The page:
Trump has vowed to make deep tax cuts, while also promising to protect popular health and retirement programs that account for more than a third of U.S. government spending.
That combination of policies would massively increase the national debt, according to the nonpartisan Center for a Responsible Budget.
He has also proposed increasing spending on the military and infrastructure, but has said he would reduce spending on categories other than health and retirement by 1 percent each year.
On taxes, he would get plenty of help from Republicans in Congress, who have been laying the groundwork for a tax-code overhaul that would lower rates and close loopholes. But they will encounter fierce resistance from homeowners, businesses and other interest groups that benefit from current tax breaks.
Trump’s promise to protect entitlement programs such as Social Security and Medicare will rile fiscal conservatives, who worry they will swamp the federal budget in the decades to come. But those programs are popular with the American public.
WALL STREET REGULATION
Trump has promised a “dismantling” of the 2010 Dodd-Frank financial reform law enacted following the financial crisis, but has given few details.
Both Trump and the Republican Party have called for reinstating Glass-Steagall, the 1930s-era law that forced the separation of investment banks from deposit-taking institutions.
Republican lawmakers have so far been unable to undo many of their most-despised pieces of the Dodd-Frank law, and many in their ranks oppose a return to Glass-Steagall.
Trump appears to be leaning toward weakening the law in a manner similar to what was proposed in a bill known as the CHOICE Act this summer by Jeb Hensarling, the Republican chairman of the U.S. House Financial Services Committee.
Trump has offered few details about his plans to fight Islamic State but has said he would “knock the hell out of” the militant group. He says he is keeping the details of his strategy a secret so as not to disclose them to the enemy. Trump said that if he won, he would give U.S. generals 30 days after taking office on Jan. 20 to propose their own plans.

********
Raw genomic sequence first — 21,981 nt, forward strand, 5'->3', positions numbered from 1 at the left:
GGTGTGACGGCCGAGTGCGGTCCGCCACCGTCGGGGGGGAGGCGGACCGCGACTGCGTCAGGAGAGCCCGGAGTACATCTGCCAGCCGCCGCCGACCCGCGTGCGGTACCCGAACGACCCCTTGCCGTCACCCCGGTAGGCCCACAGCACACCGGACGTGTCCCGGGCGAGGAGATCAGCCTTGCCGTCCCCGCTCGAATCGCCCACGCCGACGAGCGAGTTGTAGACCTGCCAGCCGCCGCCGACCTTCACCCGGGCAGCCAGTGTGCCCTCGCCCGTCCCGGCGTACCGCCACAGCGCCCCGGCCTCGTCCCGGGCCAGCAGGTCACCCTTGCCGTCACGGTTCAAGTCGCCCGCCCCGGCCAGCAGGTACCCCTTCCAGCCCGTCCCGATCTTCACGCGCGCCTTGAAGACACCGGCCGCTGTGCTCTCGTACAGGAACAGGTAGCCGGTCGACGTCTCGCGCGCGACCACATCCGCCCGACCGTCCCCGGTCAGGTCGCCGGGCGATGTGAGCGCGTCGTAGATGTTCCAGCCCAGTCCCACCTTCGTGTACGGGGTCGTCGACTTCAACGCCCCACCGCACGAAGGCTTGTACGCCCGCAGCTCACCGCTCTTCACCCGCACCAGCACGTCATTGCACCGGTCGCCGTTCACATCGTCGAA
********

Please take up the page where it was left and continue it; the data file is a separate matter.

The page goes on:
Trump has said he opposes accepting refugees fleeing violence in Syria, and instead has said he would create “safe zones” there, which he says would be funded by Gulf states.
Obama has said a safe zone in Syria would require a large U.S. military commitment, something that could prove to be unpopular with Americans weary of lengthy wars in Iraq and Afghanistan.
Trump has said he would have a “very, very good” relationship with Russia.
Trump has said could work with Russia to combat Islamic State. He also said he would look into recognizing Crimea, seized from Ukraine in 2014, as Russian territory and lifting sanctions on Russia imposed by Western nations for what they called an illegal land grab.
Trump has criticized the North Atlantic Treaty Organization, saying some U.S. allies have not met their defense commitments. In July, he said if Russia attacked a NATO member, he would consider whether the country has paid up before providing defense.
NATO leaders say the sanctions against Russia are key to persuading it to change that country’s behavior in Ukraine, where it has backed ethnic Russian separatists, and that the alliance has long been focused on fighting international terrorism.
With one vacancy on the Supreme Court and several more possible in the coming four years, Trump will have a chance to put a conservative stamp on the courts for decades to come.
His list of potential nominees has won praise from conservative activists and Republicans in the U.S. Senate, who will be eager to help him in that area.
Trump has called global warming a hoax and said he wants to cancel the 2015 Paris Agreement among almost 200 nations that entered into force on Nov. 4. Instead, he says he will push ahead and develop cheap coal, shale and oil.
Trump’s advisers are considering ways to bypass a theoretical four-year procedure for leaving the accord, according to a source on his transition team.
Editing by Jonathan Oatis, Peter Cooney and Lisa Shumaker